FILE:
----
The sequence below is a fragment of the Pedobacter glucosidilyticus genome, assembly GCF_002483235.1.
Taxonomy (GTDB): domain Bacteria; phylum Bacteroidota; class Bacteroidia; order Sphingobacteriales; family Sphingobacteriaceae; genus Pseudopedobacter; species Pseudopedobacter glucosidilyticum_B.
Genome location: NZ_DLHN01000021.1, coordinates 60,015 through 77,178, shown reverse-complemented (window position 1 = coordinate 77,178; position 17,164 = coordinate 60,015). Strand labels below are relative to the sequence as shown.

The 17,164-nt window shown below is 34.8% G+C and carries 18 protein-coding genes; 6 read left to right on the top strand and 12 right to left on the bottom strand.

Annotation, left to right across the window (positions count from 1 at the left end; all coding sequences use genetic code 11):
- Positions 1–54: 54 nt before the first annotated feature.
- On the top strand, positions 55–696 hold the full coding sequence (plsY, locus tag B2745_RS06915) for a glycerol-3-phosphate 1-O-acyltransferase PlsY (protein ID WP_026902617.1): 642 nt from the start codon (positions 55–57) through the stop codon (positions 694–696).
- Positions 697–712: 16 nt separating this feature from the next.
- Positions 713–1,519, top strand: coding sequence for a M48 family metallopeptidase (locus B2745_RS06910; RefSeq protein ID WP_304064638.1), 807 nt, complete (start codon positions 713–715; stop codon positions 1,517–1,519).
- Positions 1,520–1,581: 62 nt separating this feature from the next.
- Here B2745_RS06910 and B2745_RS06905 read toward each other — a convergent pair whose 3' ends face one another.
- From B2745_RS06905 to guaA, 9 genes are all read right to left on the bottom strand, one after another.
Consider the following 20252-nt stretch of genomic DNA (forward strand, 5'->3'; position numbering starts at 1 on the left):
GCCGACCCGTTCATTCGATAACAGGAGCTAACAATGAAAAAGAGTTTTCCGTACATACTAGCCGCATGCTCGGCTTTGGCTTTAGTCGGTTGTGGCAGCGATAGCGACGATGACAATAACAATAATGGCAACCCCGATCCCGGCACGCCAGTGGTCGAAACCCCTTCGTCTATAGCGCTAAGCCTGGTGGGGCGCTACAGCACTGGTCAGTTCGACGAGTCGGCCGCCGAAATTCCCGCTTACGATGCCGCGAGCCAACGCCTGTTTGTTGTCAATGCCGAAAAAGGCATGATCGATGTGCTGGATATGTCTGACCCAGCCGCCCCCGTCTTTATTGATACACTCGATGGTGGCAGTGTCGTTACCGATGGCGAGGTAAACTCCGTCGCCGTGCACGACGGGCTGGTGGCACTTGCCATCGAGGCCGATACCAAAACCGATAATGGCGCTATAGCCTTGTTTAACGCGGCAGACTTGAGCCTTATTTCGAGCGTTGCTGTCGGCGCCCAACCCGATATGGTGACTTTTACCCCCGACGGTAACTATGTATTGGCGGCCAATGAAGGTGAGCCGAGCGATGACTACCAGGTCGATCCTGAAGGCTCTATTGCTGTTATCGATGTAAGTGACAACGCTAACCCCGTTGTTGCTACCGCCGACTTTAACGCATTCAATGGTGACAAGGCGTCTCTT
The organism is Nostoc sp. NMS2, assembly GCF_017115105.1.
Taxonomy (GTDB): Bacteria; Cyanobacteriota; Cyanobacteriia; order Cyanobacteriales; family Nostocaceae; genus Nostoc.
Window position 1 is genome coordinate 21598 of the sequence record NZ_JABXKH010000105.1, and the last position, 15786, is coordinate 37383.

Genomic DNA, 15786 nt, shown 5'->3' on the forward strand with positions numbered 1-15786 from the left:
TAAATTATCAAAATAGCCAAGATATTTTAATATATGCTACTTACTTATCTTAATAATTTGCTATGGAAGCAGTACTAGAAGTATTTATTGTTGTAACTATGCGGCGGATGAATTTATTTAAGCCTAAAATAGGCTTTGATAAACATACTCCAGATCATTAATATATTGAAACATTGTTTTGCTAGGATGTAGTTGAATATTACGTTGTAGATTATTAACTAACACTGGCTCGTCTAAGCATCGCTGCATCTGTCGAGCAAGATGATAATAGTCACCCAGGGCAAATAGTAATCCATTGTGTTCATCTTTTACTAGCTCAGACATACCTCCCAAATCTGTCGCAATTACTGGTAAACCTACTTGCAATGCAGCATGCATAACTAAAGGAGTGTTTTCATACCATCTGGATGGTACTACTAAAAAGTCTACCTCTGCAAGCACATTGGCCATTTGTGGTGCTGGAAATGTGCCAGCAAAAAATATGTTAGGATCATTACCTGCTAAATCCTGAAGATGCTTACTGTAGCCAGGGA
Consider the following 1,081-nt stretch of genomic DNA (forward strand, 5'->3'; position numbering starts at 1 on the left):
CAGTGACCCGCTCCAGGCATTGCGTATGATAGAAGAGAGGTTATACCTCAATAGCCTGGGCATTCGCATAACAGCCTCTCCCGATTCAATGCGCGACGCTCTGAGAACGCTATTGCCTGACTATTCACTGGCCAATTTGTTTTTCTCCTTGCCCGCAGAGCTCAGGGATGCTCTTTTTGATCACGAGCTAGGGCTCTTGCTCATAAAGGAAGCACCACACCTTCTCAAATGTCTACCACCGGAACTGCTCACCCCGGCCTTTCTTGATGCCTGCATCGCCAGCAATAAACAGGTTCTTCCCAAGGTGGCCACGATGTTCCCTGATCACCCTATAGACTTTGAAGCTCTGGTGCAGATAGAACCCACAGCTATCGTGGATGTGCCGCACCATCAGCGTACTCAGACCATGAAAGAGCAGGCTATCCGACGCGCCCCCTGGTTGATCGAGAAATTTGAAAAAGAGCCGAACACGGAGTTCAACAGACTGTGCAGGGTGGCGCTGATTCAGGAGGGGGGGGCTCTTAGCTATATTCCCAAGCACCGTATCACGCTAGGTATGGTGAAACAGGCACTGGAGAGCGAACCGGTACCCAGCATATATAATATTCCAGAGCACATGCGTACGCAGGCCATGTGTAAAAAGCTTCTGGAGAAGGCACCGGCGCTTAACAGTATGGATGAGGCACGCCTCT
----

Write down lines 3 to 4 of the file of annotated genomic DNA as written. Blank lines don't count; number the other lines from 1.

Genome location: NZ_DLHN01000021.1, coordinates 60,015 through 77,178, shown reverse-complemented (window position 1 = coordinate 77,178; position 17,164 = coordinate 60,015). Strand labels below are relative to the sequence as shown.

The 17,164-nt window shown below is 34.8% G+C and carries 18 protein-coding genes; 6 read left to right on the top strand and 12 right to left on the bottom strand.